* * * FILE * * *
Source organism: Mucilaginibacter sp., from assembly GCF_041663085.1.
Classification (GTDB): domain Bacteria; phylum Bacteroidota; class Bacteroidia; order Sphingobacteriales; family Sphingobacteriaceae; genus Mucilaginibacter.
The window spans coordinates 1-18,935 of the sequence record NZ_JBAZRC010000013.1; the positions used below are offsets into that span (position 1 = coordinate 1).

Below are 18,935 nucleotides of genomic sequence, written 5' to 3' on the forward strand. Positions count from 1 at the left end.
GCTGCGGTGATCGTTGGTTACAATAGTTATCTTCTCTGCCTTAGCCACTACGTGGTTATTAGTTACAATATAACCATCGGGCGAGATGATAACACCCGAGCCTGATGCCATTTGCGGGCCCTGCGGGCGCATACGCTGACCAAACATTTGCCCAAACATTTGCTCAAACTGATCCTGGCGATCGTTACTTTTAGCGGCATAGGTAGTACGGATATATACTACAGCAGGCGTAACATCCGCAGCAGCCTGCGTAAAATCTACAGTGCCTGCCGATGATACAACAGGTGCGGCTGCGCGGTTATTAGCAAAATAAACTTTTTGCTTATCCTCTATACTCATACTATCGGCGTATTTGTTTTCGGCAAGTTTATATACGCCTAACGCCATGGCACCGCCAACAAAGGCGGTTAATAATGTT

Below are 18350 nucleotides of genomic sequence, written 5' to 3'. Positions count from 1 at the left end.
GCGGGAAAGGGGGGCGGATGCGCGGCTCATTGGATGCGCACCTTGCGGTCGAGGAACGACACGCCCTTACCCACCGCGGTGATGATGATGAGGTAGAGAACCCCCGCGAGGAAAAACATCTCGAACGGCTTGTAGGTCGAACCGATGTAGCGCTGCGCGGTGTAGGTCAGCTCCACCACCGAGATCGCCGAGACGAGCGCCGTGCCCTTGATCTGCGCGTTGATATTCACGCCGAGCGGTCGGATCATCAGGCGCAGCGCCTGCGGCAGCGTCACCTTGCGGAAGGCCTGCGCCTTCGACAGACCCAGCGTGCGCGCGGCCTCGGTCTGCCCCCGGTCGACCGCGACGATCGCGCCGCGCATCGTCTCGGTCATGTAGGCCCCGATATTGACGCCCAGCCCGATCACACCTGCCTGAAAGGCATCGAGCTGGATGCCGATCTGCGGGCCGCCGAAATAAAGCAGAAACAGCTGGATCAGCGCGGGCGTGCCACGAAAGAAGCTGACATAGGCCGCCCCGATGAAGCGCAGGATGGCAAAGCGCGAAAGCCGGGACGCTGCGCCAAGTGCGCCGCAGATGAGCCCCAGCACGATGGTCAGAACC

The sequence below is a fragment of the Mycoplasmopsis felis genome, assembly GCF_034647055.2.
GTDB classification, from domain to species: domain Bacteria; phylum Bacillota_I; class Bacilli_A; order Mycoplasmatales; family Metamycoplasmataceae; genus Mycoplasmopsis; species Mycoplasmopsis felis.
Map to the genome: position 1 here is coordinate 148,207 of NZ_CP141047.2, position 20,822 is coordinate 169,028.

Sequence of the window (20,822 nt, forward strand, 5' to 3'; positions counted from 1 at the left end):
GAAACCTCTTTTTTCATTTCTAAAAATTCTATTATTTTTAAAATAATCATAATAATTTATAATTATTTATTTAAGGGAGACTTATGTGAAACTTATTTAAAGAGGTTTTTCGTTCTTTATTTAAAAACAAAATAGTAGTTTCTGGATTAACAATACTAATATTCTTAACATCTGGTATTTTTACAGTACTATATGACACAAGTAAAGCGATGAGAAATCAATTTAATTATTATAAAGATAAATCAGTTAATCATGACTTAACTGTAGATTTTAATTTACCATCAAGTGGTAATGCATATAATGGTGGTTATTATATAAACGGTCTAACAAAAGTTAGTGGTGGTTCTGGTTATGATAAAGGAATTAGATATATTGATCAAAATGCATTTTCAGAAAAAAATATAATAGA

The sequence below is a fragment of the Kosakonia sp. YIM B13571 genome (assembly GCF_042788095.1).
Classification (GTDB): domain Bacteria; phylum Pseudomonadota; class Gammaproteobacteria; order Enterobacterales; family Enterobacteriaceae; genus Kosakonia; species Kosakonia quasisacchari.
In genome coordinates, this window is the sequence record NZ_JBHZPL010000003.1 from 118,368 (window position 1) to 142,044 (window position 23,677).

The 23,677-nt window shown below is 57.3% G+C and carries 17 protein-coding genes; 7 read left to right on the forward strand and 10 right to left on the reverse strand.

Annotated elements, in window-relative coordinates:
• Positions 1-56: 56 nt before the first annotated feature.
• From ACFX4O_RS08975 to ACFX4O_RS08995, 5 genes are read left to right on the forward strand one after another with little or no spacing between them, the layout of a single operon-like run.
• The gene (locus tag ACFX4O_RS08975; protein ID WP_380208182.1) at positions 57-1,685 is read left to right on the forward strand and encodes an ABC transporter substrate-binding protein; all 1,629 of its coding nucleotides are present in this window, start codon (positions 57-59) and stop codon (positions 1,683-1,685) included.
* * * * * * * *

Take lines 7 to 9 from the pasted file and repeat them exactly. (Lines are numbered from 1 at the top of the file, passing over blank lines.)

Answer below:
GCGGGAAAGGGGGGCGGATGCGCGGCTCATTGGATGCGCACCTTGCGGTCGAGGAACGACACGCCCTTACCCACCGCGGTGATGATGATGAGGTAGAGAACCCCCGCGAGGAAAAACATCTCGAACGGCTTGTAGGTCGAACCGATGTAGCGCTGCGCGGTGTAGGTCAGCTCCACCACCGAGATCGCCGAGACGAGCGCCGTGCCCTTGATCTGCGCGTTGATATTCACGCCGAGCGGTCGGATCATCAGGCGCAGCGCCTGCGGCAGCGTCACCTTGCGGAAGGCCTGCGCCTTCGACAGACCCAGCGTGCGCGCGGCCTCGGTCTGCCCCCGGTCGACCGCGACGATCGCGCCGCGCATCGTCTCGGTCATGTAGGCCCCGATATTGACGCCCAGCCCGATCACACCTGCCTGAAAGGCATCGAGCTGGATGCCGATCTGCGGGCCGCCGAAATAAAGCAGAAACAGCTGGATCAGCGCGGGCGTGCCACGAAAGAAGCTGACATAGGCCGCCCCGATGAAGCGCAGGATGGCAAAGCGCGAAAGCCGGGACGCTGCGCCAAGTGCGCCGCAGATGAGCCCCAGCACGATGGTCAGAACC

The sequence below is a fragment of the Mycoplasmopsis felis genome, assembly GCF_034647055.2.
GTDB classification, from domain to species: domain Bacteria; phylum Bacillota_I; class Bacilli_A; order Mycoplasmatales; family Metamycoplasmataceae; genus Mycoplasmopsis; species Mycoplasmopsis felis.